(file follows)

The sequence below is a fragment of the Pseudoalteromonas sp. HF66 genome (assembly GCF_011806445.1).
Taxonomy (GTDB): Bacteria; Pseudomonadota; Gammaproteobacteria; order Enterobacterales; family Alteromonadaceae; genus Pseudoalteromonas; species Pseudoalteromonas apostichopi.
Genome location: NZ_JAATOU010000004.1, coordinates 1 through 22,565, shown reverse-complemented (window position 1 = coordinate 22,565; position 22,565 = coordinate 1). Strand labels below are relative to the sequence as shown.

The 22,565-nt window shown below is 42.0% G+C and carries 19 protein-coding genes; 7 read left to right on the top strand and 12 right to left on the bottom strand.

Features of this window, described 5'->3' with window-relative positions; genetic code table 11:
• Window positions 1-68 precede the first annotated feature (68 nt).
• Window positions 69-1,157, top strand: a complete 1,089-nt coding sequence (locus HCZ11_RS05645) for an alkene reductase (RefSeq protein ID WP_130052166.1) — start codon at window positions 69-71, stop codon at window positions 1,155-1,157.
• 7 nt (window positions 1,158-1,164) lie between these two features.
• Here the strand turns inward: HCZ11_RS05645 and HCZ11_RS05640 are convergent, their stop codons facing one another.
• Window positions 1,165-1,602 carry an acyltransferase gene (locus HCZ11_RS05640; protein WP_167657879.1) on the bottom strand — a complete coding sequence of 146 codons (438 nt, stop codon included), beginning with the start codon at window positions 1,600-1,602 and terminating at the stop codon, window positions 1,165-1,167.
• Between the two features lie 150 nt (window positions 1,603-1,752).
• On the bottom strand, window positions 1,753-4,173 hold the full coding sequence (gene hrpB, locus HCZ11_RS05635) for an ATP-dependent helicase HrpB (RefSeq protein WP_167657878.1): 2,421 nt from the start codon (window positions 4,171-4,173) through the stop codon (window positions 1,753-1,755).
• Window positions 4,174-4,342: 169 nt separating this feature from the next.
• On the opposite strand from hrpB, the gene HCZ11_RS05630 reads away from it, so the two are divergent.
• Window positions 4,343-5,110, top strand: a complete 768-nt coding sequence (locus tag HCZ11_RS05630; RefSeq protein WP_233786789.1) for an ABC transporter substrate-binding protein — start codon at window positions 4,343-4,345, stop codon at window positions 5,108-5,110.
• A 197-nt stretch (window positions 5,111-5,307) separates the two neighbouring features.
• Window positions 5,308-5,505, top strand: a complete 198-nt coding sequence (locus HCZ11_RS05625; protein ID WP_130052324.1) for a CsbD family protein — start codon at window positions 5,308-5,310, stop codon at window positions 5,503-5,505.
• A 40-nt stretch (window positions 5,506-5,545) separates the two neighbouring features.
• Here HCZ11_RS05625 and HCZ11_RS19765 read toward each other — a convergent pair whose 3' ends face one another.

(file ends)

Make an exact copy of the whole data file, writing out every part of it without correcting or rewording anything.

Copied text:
The sequence below is a fragment of the Pseudoalteromonas sp. HF66 genome (assembly GCF_011806445.1).
Taxonomy (GTDB): Bacteria; Pseudomonadota; Gammaproteobacteria; order Enterobacterales; family Alteromonadaceae; genus Pseudoalteromonas; species Pseudoalteromonas apostichopi.
Genome location: NZ_JAATOU010000004.1, coordinates 1 through 22,565, shown reverse-complemented (window position 1 = coordinate 22,565; position 22,565 = coordinate 1). Strand labels below are relative to the sequence as shown.

The 22,565-nt window shown below is 42.0% G+C and carries 19 protein-coding genes; 7 read left to right on the top strand and 12 right to left on the bottom strand.

Features of this window, described 5'->3' with window-relative positions; genetic code table 11:
• Window positions 1-68 precede the first annotated feature (68 nt).
• Window positions 69-1,157, top strand: a complete 1,089-nt coding sequence (locus HCZ11_RS05645) for an alkene reductase (RefSeq protein ID WP_130052166.1) — start codon at window positions 69-71, stop codon at window positions 1,155-1,157.
• 7 nt (window positions 1,158-1,164) lie between these two features.
• Here the strand turns inward: HCZ11_RS05645 and HCZ11_RS05640 are convergent, their stop codons facing one another.
• Window positions 1,165-1,602 carry an acyltransferase gene (locus HCZ11_RS05640; protein WP_167657879.1) on the bottom strand — a complete coding sequence of 146 codons (438 nt, stop codon included), beginning with the start codon at window positions 1,600-1,602 and terminating at the stop codon, window positions 1,165-1,167.
• Between the two features lie 150 nt (window positions 1,603-1,752).
• On the bottom strand, window positions 1,753-4,173 hold the full coding sequence (gene hrpB, locus HCZ11_RS05635) for an ATP-dependent helicase HrpB (RefSeq protein WP_167657878.1): 2,421 nt from the start codon (window positions 4,171-4,173) through the stop codon (window positions 1,753-1,755).
• Window positions 4,174-4,342: 169 nt separating this feature from the next.
• On the opposite strand from hrpB, the gene HCZ11_RS05630 reads away from it, so the two are divergent.
• Window positions 4,343-5,110, top strand: a complete 768-nt coding sequence (locus tag HCZ11_RS05630; RefSeq protein WP_233786789.1) for an ABC transporter substrate-binding protein — start codon at window positions 4,343-4,345, stop codon at window positions 5,108-5,110.
• A 197-nt stretch (window positions 5,111-5,307) separates the two neighbouring features.
• Window positions 5,308-5,505, top strand: a complete 198-nt coding sequence (locus HCZ11_RS05625; protein ID WP_130052324.1) for a CsbD family protein — start codon at window positions 5,308-5,310, stop codon at window positions 5,503-5,505.
• A 40-nt stretch (window positions 5,506-5,545) separates the two neighbouring features.
• Here HCZ11_RS05625 and HCZ11_RS19765 read toward each other — a convergent pair whose 3' ends face one another.